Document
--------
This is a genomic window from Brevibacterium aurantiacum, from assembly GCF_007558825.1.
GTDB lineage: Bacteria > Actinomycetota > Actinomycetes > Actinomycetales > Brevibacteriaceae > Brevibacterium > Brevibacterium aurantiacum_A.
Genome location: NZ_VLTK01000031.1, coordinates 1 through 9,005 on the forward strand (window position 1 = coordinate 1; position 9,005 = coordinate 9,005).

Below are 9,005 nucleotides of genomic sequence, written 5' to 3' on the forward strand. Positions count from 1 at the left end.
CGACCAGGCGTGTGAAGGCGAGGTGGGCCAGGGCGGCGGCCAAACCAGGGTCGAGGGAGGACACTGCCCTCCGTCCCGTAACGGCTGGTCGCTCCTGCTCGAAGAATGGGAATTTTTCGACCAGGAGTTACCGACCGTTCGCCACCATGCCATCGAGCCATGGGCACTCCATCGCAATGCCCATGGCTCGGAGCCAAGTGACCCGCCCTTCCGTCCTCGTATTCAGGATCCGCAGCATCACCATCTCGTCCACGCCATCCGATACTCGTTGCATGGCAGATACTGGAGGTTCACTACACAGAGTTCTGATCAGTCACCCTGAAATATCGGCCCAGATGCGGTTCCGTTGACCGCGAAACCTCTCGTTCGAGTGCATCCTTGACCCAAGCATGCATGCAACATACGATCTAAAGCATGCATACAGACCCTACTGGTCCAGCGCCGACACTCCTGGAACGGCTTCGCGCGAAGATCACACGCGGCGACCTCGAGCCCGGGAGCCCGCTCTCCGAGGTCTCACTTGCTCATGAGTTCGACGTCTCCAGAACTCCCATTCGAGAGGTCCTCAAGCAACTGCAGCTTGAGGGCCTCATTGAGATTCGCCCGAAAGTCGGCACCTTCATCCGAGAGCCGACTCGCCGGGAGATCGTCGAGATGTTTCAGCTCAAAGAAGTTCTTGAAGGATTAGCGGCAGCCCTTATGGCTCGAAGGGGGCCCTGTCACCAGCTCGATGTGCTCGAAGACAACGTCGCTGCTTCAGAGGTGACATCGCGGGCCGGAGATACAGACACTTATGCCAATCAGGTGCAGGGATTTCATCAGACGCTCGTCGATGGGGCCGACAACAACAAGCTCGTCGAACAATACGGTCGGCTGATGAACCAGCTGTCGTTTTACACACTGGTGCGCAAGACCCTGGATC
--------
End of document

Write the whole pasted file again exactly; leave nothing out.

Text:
This is a genomic window from Brevibacterium aurantiacum, from assembly GCF_007558825.1.
GTDB lineage: Bacteria > Actinomycetota > Actinomycetes > Actinomycetales > Brevibacteriaceae > Brevibacterium > Brevibacterium aurantiacum_A.
Genome location: NZ_VLTK01000031.1, coordinates 1 through 9,005 on the forward strand (window position 1 = coordinate 1; position 9,005 = coordinate 9,005).

Below are 9,005 nucleotides of genomic sequence, written 5' to 3' on the forward strand. Positions count from 1 at the left end.
CGACCAGGCGTGTGAAGGCGAGGTGGGCCAGGGCGGCGGCCAAACCAGGGTCGAGGGAGGACACTGCCCTCCGTCCCGTAACGGCTGGTCGCTCCTGCTCGAAGAATGGGAATTTTTCGACCAGGAGTTACCGACCGTTCGCCACCATGCCATCGAGCCATGGGCACTCCATCGCAATGCCCATGGCTCGGAGCCAAGTGACCCGCCCTTCCGTCCTCGTATTCAGGATCCGCAGCATCACCATCTCGTCCACGCCATCCGATACTCGTTGCATGGCAGATACTGGAGGTTCACTACACAGAGTTCTGATCAGTCACCCTGAAATATCGGCCCAGATGCGGTTCCGTTGACCGCGAAACCTCTCGTTCGAGTGCATCCTTGACCCAAGCATGCATGCAACATACGATCTAAAGCATGCATACAGACCCTACTGGTCCAGCGCCGACACTCCTGGAACGGCTTCGCGCGAAGATCACACGCGGCGACCTCGAGCCCGGGAGCCCGCTCTCCGAGGTCTCACTTGCTCATGAGTTCGACGTCTCCAGAACTCCCATTCGAGAGGTCCTCAAGCAACTGCAGCTTGAGGGCCTCATTGAGATTCGCCCGAAAGTCGGCACCTTCATCCGAGAGCCGACTCGCCGGGAGATCGTCGAGATGTTTCAGCTCAAAGAAGTTCTTGAAGGATTAGCGGCAGCCCTTATGGCTCGAAGGGGGCCCTGTCACCAGCTCGATGTGCTCGAAGACAACGTCGCTGCTTCAGAGGTGACATCGCGGGCCGGAGATACAGACACTTATGCCAATCAGGTGCAGGGATTTCATCAGACGCTCGTCGATGGGGCCGACAACAACAAGCTCGTCGAACAATACGGTCGGCTGATGAACCAGCTGTCGTTTTACACACTGGTGCGCAAGACCCTGGATC